We hold these truths to be self-evident, that all men are created equal, that they are endowed by their Creator with certain unalienable Rights, that among these are Life, Liberty and the pursuit of Happiness.–That to secure these rights, Governments are instituted among Men, deriving their just powers from the consent of the governed, –That whenever any Form of Government becomes destructive of these ends, it is the Right of the People to alter or to abolish it, and to institute new Government, laying its foundation on such principles and organizing its powers in such form, as to them shall seem most likely to effect their Safety and Happiness.1
What document is that from? [ Right, the Declaration of Independence.]
Who do we believe our rights come from? [ Our Creator–from God. ]
What do we have a right to? [ Life, Liberty and the pursuit of Happiness. ]
What do we have a right to do if it becomes “destructive of these ends”? [ We can “alter” or “abolish” it. ]
Absolute Rights from God
In America we see rights as absolute (we rebelled over them–and reserve the “right” to repeat the exercise)…and more importantly from God. No Congress, President…or court for that matter…can take away “unalienable Rights” because “they are endowed by [our] Creator.”
Is Marriage a Privilege?
So, is Marriage a privilege…”a special right, advantage, or immunity granted” to us by the State of New Hampshire?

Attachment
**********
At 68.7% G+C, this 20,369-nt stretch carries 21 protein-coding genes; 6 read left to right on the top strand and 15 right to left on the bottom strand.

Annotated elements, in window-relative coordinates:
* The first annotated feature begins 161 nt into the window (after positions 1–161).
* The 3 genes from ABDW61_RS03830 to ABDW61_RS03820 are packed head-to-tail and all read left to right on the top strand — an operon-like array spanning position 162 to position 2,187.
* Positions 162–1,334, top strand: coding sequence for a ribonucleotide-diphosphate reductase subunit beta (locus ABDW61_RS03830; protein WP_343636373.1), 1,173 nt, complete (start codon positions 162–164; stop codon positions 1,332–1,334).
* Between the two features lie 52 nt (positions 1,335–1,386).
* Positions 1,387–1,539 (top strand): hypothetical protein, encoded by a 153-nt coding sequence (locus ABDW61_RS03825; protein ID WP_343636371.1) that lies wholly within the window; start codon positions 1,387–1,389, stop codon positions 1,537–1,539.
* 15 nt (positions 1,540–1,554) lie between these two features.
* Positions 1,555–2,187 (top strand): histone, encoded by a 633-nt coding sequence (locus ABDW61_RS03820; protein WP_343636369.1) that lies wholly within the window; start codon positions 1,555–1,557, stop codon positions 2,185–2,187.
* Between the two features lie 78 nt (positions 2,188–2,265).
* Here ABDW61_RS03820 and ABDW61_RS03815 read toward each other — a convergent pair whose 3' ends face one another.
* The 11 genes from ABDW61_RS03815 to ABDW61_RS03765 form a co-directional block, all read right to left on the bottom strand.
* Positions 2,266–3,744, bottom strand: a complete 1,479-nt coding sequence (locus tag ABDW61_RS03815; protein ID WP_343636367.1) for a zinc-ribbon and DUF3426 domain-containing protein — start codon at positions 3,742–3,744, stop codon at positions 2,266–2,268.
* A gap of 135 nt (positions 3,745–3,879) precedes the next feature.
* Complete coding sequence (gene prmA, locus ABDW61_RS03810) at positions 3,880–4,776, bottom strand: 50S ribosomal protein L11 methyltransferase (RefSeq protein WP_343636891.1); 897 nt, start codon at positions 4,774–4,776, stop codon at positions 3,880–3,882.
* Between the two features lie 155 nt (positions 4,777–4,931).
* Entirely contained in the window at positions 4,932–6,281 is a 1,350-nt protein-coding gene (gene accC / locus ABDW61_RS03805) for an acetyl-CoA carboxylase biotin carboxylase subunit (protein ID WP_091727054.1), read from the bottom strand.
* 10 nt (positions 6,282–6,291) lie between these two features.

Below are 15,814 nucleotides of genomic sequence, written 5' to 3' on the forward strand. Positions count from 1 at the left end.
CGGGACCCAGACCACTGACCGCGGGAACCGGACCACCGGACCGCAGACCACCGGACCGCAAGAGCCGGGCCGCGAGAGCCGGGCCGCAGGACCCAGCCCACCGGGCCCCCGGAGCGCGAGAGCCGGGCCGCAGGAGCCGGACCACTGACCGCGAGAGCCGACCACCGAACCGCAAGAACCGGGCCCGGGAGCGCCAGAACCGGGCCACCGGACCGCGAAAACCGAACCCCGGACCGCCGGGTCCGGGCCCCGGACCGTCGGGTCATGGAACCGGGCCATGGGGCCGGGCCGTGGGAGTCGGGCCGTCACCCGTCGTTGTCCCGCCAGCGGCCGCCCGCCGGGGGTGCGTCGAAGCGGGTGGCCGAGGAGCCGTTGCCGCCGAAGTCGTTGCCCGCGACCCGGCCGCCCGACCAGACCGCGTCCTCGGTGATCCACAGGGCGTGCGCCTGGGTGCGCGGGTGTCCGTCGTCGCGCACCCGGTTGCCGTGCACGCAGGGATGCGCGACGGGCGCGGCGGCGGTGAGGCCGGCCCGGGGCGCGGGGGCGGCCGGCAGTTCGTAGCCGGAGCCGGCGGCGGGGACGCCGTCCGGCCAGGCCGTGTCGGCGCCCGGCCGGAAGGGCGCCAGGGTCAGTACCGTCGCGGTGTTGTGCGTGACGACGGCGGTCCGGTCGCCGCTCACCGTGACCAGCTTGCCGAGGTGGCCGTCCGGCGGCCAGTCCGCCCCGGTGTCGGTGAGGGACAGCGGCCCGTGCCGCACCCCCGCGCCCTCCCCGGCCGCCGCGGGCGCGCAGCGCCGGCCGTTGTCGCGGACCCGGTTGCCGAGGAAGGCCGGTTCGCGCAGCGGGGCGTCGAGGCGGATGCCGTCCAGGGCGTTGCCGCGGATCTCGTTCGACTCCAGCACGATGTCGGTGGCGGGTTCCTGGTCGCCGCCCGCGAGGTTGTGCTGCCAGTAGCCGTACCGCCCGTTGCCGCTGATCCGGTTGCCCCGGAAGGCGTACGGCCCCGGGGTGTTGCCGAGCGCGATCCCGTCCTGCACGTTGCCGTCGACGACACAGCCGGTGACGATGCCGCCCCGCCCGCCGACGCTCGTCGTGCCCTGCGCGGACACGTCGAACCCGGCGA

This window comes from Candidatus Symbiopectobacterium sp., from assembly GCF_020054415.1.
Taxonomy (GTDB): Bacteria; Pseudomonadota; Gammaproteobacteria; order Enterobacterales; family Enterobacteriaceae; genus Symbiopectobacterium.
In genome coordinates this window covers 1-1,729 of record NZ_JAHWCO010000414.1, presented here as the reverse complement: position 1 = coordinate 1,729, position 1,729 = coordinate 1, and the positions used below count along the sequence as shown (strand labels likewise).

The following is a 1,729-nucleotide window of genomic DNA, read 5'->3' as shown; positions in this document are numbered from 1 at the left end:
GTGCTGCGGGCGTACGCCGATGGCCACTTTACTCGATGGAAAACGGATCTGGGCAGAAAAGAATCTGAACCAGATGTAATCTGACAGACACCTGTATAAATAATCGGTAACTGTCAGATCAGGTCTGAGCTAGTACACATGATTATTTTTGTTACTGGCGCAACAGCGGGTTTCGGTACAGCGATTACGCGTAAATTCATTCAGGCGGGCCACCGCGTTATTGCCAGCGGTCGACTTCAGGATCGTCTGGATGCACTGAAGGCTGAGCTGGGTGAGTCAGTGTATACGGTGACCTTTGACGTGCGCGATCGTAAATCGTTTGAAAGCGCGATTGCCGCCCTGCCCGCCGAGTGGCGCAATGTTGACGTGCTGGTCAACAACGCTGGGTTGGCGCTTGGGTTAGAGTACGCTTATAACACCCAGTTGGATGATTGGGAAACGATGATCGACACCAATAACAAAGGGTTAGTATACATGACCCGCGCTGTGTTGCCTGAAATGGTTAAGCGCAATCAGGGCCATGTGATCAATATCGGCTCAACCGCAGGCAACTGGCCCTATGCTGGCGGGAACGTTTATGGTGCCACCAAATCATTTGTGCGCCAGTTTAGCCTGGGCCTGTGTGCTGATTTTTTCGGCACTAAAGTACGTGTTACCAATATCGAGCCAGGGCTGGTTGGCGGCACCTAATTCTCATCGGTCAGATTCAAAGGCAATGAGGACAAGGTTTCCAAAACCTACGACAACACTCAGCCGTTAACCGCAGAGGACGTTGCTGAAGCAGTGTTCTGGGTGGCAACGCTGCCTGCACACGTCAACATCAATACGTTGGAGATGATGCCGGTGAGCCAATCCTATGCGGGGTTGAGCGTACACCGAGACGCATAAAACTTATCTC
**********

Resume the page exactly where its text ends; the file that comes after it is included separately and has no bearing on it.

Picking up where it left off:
On the surface it would seem yes–just like I have this license to show I can drive on our road, I have this piece of paper to show Michelle is stuck with me.
“License” equals “privilege” not “right.”
The First Marriage
Now we’ve gotten pretty far into the sermon and something extremely important has been completely missing from it. What is that?
That’s right…Scripture…so before we settle on whether marriage is a privilege or a right, let’s see what we can garner from the pages of the Bible, starting right near the beginning in Genesis:
18 Then the LORD God said, “It is not good that the man should be alone; I will make him a helper fit for him.” 19 Now out of the ground the LORD God had formed every beast of the field and every bird of the heavens and brought them to the man to see what he would call them. And whatever the man called every living creature, that was its name. 20 The man gave names to all livestock and to the birds of the heavens and to every beast of the field. But for Adam there was not found a helper fit for him. 21 So the LORD God caused a deep sleep to fall upon the man, and while he slept took one of his ribs and closed up its place with flesh. 22 And the rib that the LORD God had taken from the man he made into a woman and brought her to the man. 23 Then the man said,
“This at last is bone of my bones
and flesh of my flesh;
she shall be called Woman,
because she was taken out of Man.”
24 Therefore a man shall leave his father and his mother and hold fast to his wife, and they shall become one flesh. 25 And the man and his wife were both naked and were not ashamed (Genesis 2:18-25).
Hmmm…that really doesn’t say that Adam and Eve were married, does it? But, is there any question that they were? [ No…but if folks want to “argue” the point I’m glad to do a study to hopefully prove it. ]
Who established marriage? [ God. ]